But Mom should actually get a diagnosis.

This last but is in response to me telling him I pulled up various tools I use when I’m doing assessments, and the things we’re noticing look consistent with Mild Cognitive Impairment. I agree, she should get a diagnosis, I tell him, wondering why he’d think I’d think otherwise.

Because no matter what else, I’m still his little sister? Whatever the case, I’m mainly wondering if he’s taking this seriously, or blowing it off. I go back and forth.

He’s my big brother. He would validate me if we were facing a problem requiring attention, right? Like that time I called him to repeat verbatim what Mom said was happening with Dad in the ER–words I understood as English and yet made no sense to me–and instead of telling me to stop freaking out, he told me he’d booked a cross-country flight while we were on the phone and he’d meet me in California.

That’s when I knew it was serious, when I understood I had to know what I didn’t want to know but already knew: when my brother who doesn’t live in the medical universe told me to get wheels up ASAP. Dad died less than 24 hours later.

This must be the same. If it was serious, my brother would know. He’s kind of concerned, but not really.


My flight is changed from SFO to SJC. Then it’s delayed twice. It’s reminiscent of the doomed attempt Mom and I made to get to Brilliant Sister-in-Law’s memorial service a year ago.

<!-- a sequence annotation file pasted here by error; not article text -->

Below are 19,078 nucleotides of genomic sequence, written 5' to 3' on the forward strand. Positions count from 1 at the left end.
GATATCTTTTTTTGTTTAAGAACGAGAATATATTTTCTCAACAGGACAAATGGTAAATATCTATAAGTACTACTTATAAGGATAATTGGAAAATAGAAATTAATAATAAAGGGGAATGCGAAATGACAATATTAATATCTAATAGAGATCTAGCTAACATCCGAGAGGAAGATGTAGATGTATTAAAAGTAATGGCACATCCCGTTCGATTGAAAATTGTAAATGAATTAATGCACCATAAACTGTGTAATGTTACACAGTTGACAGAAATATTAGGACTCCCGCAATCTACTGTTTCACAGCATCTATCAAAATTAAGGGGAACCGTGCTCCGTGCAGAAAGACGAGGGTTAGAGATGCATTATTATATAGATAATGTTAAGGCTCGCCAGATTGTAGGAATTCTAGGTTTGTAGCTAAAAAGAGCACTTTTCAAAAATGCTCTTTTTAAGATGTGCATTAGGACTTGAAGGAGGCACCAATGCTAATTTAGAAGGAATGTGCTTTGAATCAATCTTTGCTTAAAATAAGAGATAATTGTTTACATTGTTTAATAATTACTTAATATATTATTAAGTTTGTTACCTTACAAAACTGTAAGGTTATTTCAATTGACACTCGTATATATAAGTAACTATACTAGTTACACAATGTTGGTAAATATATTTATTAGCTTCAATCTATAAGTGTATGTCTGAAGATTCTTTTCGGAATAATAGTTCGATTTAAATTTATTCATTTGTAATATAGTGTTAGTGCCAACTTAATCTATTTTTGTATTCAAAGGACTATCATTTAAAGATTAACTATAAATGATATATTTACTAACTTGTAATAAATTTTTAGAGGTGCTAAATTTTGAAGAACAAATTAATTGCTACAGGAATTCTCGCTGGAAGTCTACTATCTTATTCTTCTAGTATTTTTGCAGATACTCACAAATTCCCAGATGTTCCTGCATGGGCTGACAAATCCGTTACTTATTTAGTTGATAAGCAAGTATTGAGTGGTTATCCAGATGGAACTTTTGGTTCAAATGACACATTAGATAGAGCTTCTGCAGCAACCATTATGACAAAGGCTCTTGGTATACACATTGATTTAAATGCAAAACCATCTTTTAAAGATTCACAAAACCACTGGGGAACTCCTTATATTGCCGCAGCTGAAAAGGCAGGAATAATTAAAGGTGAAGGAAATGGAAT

In my whole childhood, I saw Mom get angry once. Adult me completely understands and totally endorses Mom’s yelling, “Stay outside!” and locking both the front and back doors to keep us out, having already ignored multiple polite requests and increasingly serious pleadings to stop running in and out of the house in wet bathing suits, easily able to drown out Banshees with our own high decibel squeals, letting the dogs in and the air conditioning out, time after time after time.

Trying to get to the memorial service, though? Mom got seriously angry four times. Once on the phone before we met up, hanging up on me for a reason I no longer remember, refusing to answer calls or texts. I had to get my aunt involved to ensure Mom hadn’t suddenly keeled over.

I got an earful twice in the airport. My mom has such an essential loveliness about her, a warmth, a sweetness, that people comment on it. Service professionals can’t bear for my mom not to get exactly what she wants. She’s that nice.

But in one episode at the terminal, Mom directed such (loud) viciousness at me that the lady at a charging station across from me asked if Mom was drunk as she stormed off. When I said she doesn’t drink, the lady asked, “Well, are you alright?”

Once back at Mom’s after the trip that wasn’t, she opened a new line of attack. Tears streaming down my face, she kept going. I was choking on heaving sobs and flying snot when I finally got up and walked outside to call the airline about bumping up my flight home by two days. Mom kept going.

But now it’s happened five times in two years and I’m the target. I don’t think it’s just me being overly sensitive.